Malta retains modest ranking in healthcare index

Malta has moved little up its mid-range ranking in the Euro Health Consumer Index

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Matthew Vella
2 February 2017, 7:57am
Malta offers free healthcare to all citizens as well as EU citizens, and in certain cases to non-EU citizens against payment
Malta offers free healthcare to all citizens as well as EU citizens, and in certain cases to non-EU citizens against payment
Malta has moved little up its mid-range ranking in the Euro Health Consumer Index, from 663 points in 2015 to 666 points in what is a performance index of national healthcare systems in 35 countries.

The EHCI, started in 2005, which is published by a private firm, bills itself as “the leading comparison” on 48 indicators such as patient rights, access to care, treatment outcomes, prevention and use of pharmaceuticals, ranking the countries out of a maximum 1,000.

For the first time two countries – the Netherlands (927) and Switzerland (904) – broke the 900-point barrier in the EHCI, which means they are close to meeting all criteria for good, consumer-friendly healthcare. A notch behind are Norway (865), Belgium (860), Iceland (854), Luxembourg (851), Germany (849) and Finland (842).

In spite of a general improvement among all national health systems the gap between top performers in the northwest of Europe and Switzerland, and least developed in eastern and south-eastern countries, persists.

A short note on Malta summed up the NHS as having “decent accessibility, but not too strong on treatment results. Also, there seem to be gaps in the public subsidy system of Maltese healthcare. This is particularly prominent for drug subsidies; many Maltese do not bother with receiving a subsidy. The result is that Malta has little data on drug use!”

Malta offers free healthcare to all citizens as well as EU citizens, and in certain cases to non-EU citizens against payment. Free medicines are also provided by the State when patients qualify for such medications offered on the national formulary.

In a sub-index dubbed ‘Bang-For-The-Buck’, Malta performed in the bottom quarter of the 35 nations surveyed. This EHCI ranking of cost-efficient healthcare shows the relation between money spent on public healthcare and the performance of healthcare systems.

At the lower end of the rank are countries that pay far too much for healthcare, given the poor performance. Professor Arne Bjornberg, of the EHCI, said that for example Romania and Bulgaria had a tradition of long hospital stays which they could not afford. Poland and Hungary were said to “try to deny the need for radical health systems reform”. And Ireland was described as sticking “to inefficient, unequal semi-private funding”.

Malta’s main negative remarks concerned the absence of electronic patient information sharing and e-prescriptions, a lack of malpractice insurance, major elective surgery that took over 90 days to take place, a high rate of Caesarean sections and MRSA infections.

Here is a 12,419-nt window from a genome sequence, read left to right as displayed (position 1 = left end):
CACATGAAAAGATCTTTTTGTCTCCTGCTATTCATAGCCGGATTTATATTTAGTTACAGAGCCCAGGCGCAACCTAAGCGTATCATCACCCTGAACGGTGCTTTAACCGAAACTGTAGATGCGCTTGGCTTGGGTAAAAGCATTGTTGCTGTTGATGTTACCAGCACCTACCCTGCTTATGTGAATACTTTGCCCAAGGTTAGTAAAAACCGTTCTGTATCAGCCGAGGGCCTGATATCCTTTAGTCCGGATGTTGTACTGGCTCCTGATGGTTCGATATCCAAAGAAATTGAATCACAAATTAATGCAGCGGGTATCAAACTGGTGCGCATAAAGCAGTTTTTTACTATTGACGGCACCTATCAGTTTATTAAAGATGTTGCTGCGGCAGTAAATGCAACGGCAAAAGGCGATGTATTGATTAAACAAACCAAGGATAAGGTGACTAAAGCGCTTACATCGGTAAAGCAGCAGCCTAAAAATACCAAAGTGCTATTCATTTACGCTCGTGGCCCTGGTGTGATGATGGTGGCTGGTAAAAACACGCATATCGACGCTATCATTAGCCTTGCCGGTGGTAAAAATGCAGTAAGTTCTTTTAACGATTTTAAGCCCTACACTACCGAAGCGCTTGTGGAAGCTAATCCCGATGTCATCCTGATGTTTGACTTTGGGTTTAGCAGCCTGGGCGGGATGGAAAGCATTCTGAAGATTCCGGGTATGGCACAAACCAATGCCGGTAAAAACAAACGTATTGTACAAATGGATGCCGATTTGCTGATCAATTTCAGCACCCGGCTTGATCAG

Success stories

The EHCI’s success stories included countries like Norway and the Netherlands: the latter were said to have made GP gatekeeping a cornerstone of their healthcare system, reducing waiting lists in hospitals and ensuring continuity of care.

“The Netherlands’ example seems to be driving home the big, final nail in the coffin of Beveridge healthcare systems, and the lesson is clear: remove politicians and other amateurs from operative decision-making in what might well be the most complex industry on the face of the earth: healthcare. Beveridge [William Beveridge, the daring social reformer who designed Britain’s NHS] systems seem to be operational with good results only in small population countries such as Iceland, Denmark and Norway,” the EHCI said.

Beveridge systems employ financing from one responsible authority, such as the NHS in the UK, the largest Beveridge-type system in Europe. Bismarck healthcare systems are based on social insurance, where there is a multitude of insurance organisations, which are organisationally independent of healthcare providers.

The EHCI results for the past 10 years find top performers to be dedicated Bismarck countries. “Large Beveridge systems seem to have difficulties at attaining really excellent levels of customer value. The largest Beveridge countries, the UK, Spain and Italy, keep clinging together in the middle of the Index.”

The EHCI suggests this is down to the difficulty of managing a corporation with over 100,000 employees. “Managing an organisation such as the English NHS, with close to 1.5 million staff, who also make management life difficult by having a professional agenda, which does not necessarily coincide with that of management/administration, would require absolutely world class management. It is doubtful whether public organisations offer the compensation and other incentives required to recruit those managers.”

The think-tank also says Beveridge organisations are prone to influential politicians who use the healthcare system as a source of job-creation or national patronage.

Bismark systems are named for the Prussian Chancellor Otto von Bismarck, who invented the welfare state as part of the unification of Germany in the 19th century. Despite its European heritage, it uses ‘sickness funds’ as an insurance system financed jointly by employers and employees through payroll deduction.

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Matthew Vella is executive editor at MaltaToday.